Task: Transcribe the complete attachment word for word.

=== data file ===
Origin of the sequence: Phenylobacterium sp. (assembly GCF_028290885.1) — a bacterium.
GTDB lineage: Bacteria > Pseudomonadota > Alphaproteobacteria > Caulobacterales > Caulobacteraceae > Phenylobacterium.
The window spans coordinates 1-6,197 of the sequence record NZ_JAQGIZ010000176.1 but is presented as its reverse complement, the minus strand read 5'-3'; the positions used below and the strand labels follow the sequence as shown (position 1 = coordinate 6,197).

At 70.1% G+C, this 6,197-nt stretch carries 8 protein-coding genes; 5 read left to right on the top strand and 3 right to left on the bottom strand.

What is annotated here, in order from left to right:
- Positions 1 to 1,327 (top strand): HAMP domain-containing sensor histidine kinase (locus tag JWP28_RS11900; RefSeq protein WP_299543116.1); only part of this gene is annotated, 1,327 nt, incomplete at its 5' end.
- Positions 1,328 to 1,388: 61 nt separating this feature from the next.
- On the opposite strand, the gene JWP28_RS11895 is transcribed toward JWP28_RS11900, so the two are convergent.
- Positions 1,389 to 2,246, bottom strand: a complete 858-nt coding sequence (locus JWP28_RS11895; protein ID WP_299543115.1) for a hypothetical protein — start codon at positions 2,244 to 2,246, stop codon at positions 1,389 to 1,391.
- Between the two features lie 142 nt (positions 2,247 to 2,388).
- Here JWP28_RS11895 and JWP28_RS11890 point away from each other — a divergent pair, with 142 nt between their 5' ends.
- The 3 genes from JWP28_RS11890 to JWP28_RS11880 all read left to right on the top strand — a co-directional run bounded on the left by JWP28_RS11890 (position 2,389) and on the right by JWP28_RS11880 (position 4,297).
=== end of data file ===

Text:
Origin of the sequence: Phenylobacterium sp. (assembly GCF_028290885.1) — a bacterium.
GTDB lineage: Bacteria > Pseudomonadota > Alphaproteobacteria > Caulobacterales > Caulobacteraceae > Phenylobacterium.
The window spans coordinates 1-6,197 of the sequence record NZ_JAQGIZ010000176.1 but is presented as its reverse complement, the minus strand read 5'-3'; the positions used below and the strand labels follow the sequence as shown (position 1 = coordinate 6,197).

At 70.1% G+C, this 6,197-nt stretch carries 8 protein-coding genes; 5 read left to right on the top strand and 3 right to left on the bottom strand.

What is annotated here, in order from left to right:
- Positions 1 to 1,327 (top strand): HAMP domain-containing sensor histidine kinase (locus tag JWP28_RS11900; RefSeq protein WP_299543116.1); only part of this gene is annotated, 1,327 nt, incomplete at its 5' end.
- Positions 1,328 to 1,388: 61 nt separating this feature from the next.
- On the opposite strand, the gene JWP28_RS11895 is transcribed toward JWP28_RS11900, so the two are convergent.
- Positions 1,389 to 2,246, bottom strand: a complete 858-nt coding sequence (locus JWP28_RS11895; protein ID WP_299543115.1) for a hypothetical protein — start codon at positions 2,244 to 2,246, stop codon at positions 1,389 to 1,391.
- Between the two features lie 142 nt (positions 2,247 to 2,388).
- Here JWP28_RS11895 and JWP28_RS11890 point away from each other — a divergent pair, with 142 nt between their 5' ends.
- The 3 genes from JWP28_RS11890 to JWP28_RS11880 all read left to right on the top strand — a co-directional run bounded on the left by JWP28_RS11890 (position 2,389) and on the right by JWP28_RS11880 (position 4,297).